Attachment-based Prevention Program Involving Mothers and Fathers:

Seven-year Post-Intervention Outcomes of a Randomized Control Trial

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The effects of a holistic attachment-based primary prevention program (SAFE), which is aimed at fathers and mothers during the transition to parenthood, were assessed over the 7-year post-intervention follow-up of a randomized control trial. A nonclinical German sample was included in the trial (fathers: n = 58, mothers: n = 71; children: n = 72). The children’s mean age was 7.30 years (SD = 0.41) and their attachment representations were assessed using a doll play procedure. Among the group of insecure mothers (n = 58), significantly more children (50%) in the SAFE group displayed a secure attachment representation compared to the control group (25%). No children of mothers with unresolved trauma displayed a disorganized attachment representation. In the parent domain, the increase in couple discord over time perceived by the SAFE mothers was significantly lower than that for the mothers in the control group. Furthermore, mothers in the SAFE group reported significantly higher partnership quality than the control mothers. The perceived benefits of the programs were significantly higher, in multiple domains, among SAFE fathers and mothers compared to control parents. The effect sizes were medium to large. Even after 7 years, program participation continues to have a positive impact on the children, and their fathers and mothers. The most important implication of this study for clinical practice is the need to support mothers with insecure or unresolved trauma in order to promote healthy child development. In addition, we think that it is important to support both parents during the transition to parenthood. TRN: DRKS00017050 (retrospectively registered, March, 28th, 2019)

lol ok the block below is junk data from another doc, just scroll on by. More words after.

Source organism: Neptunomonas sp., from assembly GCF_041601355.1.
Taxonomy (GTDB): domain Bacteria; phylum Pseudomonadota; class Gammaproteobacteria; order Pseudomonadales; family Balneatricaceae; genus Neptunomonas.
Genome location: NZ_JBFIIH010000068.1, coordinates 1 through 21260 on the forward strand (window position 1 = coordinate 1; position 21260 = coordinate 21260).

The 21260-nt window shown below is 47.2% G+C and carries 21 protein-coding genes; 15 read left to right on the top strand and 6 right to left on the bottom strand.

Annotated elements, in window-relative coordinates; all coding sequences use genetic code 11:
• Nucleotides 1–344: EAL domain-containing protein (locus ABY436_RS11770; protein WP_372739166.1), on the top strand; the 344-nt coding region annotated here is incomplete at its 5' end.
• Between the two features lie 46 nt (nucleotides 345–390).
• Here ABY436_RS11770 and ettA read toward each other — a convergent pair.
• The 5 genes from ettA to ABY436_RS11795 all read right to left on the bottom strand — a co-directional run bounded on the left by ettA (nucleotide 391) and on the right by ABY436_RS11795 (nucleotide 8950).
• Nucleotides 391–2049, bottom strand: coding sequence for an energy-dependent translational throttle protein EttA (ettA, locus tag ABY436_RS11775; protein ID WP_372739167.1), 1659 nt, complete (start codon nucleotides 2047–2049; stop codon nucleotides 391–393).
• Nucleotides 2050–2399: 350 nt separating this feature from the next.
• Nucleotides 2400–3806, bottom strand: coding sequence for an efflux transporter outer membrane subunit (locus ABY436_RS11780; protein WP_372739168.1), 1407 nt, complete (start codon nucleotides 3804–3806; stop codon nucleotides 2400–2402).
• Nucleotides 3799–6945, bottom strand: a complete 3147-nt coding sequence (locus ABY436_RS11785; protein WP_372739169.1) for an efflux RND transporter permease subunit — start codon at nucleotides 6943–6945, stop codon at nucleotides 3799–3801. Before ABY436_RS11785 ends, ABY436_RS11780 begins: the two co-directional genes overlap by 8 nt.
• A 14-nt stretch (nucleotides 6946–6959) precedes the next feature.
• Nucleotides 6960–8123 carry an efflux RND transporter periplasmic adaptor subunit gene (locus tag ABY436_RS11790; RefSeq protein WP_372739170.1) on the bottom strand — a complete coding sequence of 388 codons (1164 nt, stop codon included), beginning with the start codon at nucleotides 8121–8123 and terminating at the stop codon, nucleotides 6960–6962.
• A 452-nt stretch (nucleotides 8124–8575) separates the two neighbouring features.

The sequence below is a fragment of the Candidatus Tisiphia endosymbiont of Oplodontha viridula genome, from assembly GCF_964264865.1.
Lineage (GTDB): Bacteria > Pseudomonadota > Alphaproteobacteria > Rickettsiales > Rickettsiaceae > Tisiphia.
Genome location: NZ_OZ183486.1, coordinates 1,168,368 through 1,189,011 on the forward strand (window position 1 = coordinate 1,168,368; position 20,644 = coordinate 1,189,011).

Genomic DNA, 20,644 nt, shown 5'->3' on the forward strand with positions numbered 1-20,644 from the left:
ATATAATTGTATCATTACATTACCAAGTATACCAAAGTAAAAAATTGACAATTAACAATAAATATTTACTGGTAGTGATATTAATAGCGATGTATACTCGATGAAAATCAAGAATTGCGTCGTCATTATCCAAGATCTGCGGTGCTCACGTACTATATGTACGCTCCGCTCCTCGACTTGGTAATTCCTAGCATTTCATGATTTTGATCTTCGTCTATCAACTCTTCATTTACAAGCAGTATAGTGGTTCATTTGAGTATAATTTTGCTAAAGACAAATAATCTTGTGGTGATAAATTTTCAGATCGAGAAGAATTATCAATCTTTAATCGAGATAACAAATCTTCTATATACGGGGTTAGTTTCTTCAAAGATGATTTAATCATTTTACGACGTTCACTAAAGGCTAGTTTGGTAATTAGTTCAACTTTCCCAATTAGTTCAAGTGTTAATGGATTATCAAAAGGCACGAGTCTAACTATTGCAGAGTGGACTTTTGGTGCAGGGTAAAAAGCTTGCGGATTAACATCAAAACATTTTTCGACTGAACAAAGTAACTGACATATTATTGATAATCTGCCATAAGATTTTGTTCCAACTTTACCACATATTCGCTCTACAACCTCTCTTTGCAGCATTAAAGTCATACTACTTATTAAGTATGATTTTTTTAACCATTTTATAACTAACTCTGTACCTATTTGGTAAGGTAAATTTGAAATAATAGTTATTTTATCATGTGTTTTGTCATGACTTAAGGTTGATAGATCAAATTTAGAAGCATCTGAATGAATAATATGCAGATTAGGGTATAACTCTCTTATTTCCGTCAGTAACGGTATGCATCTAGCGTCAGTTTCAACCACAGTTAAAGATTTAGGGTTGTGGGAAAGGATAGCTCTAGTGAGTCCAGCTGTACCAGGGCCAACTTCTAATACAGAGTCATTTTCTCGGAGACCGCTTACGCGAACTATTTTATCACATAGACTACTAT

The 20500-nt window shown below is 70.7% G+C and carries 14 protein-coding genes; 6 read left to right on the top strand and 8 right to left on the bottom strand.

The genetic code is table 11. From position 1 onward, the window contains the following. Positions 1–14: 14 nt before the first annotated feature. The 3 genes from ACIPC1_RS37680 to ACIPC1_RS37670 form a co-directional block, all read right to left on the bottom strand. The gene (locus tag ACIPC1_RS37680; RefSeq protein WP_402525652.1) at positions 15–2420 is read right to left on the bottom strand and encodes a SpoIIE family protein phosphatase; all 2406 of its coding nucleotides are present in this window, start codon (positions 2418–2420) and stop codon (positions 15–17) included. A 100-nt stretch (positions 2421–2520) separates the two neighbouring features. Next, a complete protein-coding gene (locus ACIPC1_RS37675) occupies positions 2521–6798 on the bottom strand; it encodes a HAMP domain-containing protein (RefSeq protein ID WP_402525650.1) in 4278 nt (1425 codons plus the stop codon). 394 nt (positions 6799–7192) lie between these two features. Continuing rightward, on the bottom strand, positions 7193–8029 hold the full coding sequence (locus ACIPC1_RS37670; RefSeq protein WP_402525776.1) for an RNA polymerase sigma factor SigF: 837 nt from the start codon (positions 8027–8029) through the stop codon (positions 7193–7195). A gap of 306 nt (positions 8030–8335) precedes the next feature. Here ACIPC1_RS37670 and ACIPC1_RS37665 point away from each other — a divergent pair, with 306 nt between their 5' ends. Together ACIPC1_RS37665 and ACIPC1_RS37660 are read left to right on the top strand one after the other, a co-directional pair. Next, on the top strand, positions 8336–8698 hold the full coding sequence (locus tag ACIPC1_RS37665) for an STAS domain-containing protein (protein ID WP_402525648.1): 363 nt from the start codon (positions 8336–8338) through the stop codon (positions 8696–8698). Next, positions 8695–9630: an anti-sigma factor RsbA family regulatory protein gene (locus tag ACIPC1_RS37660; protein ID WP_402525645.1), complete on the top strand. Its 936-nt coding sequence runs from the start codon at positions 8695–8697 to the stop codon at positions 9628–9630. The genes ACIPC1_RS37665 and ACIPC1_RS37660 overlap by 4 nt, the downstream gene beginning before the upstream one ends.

Keywords Attachment-based prevention ● Couple functioning ● Father involvement ● Trauma ● SAFE